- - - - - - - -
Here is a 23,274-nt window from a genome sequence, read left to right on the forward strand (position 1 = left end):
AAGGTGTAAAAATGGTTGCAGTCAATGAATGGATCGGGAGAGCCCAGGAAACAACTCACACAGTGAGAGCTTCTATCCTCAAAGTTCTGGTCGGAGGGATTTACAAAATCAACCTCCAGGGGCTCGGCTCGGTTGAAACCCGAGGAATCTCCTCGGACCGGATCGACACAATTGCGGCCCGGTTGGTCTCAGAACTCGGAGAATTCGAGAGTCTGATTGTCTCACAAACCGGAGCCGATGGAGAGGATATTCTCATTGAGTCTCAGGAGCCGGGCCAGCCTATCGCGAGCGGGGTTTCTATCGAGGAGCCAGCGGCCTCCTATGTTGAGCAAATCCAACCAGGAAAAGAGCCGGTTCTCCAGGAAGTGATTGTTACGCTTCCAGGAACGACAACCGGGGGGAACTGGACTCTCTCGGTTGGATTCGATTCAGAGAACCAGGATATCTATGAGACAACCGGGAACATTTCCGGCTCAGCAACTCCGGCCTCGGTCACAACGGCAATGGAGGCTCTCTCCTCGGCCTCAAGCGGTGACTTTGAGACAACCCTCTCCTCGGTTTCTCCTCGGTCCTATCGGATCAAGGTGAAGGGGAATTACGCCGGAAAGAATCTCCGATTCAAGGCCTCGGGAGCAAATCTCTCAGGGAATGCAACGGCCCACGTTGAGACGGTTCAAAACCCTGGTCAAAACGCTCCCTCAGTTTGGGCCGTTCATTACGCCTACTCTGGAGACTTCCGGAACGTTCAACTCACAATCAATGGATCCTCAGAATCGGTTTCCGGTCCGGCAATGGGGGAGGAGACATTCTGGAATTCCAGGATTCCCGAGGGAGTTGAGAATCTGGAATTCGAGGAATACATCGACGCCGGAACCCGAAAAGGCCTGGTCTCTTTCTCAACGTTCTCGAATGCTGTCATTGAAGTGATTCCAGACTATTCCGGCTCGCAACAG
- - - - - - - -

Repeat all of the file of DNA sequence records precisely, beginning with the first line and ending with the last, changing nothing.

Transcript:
Here is a 23,274-nt window from a genome sequence, read left to right on the forward strand (position 1 = left end):
AAGGTGTAAAAATGGTTGCAGTCAATGAATGGATCGGGAGAGCCCAGGAAACAACTCACACAGTGAGAGCTTCTATCCTCAAAGTTCTGGTCGGAGGGATTTACAAAATCAACCTCCAGGGGCTCGGCTCGGTTGAAACCCGAGGAATCTCCTCGGACCGGATCGACACAATTGCGGCCCGGTTGGTCTCAGAACTCGGAGAATTCGAGAGTCTGATTGTCTCACAAACCGGAGCCGATGGAGAGGATATTCTCATTGAGTCTCAGGAGCCGGGCCAGCCTATCGCGAGCGGGGTTTCTATCGAGGAGCCAGCGGCCTCCTATGTTGAGCAAATCCAACCAGGAAAAGAGCCGGTTCTCCAGGAAGTGATTGTTACGCTTCCAGGAACGACAACCGGGGGGAACTGGACTCTCTCGGTTGGATTCGATTCAGAGAACCAGGATATCTATGAGACAACCGGGAACATTTCCGGCTCAGCAACTCCGGCCTCGGTCACAACGGCAATGGAGGCTCTCTCCTCGGCCTCAAGCGGTGACTTTGAGACAACCCTCTCCTCGGTTTCTCCTCGGTCCTATCGGATCAAGGTGAAGGGGAATTACGCCGGAAAGAATCTCCGATTCAAGGCCTCGGGAGCAAATCTCTCAGGGAATGCAACGGCCCACGTTGAGACGGTTCAAAACCCTGGTCAAAACGCTCCCTCAGTTTGGGCCGTTCATTACGCCTACTCTGGAGACTTCCGGAACGTTCAACTCACAATCAATGGATCCTCAGAATCGGTTTCCGGTCCGGCAATGGGGGAGGAGACATTCTGGAATTCCAGGATTCCCGAGGGAGTTGAGAATCTGGAATTCGAGGAATACATCGACGCCGGAACCCGAAAAGGCCTGGTCTCTTTCTCAACGTTCTCGAATGCTGTCATTGAAGTGATTCCAGACTATTCCGGCTCGCAACAG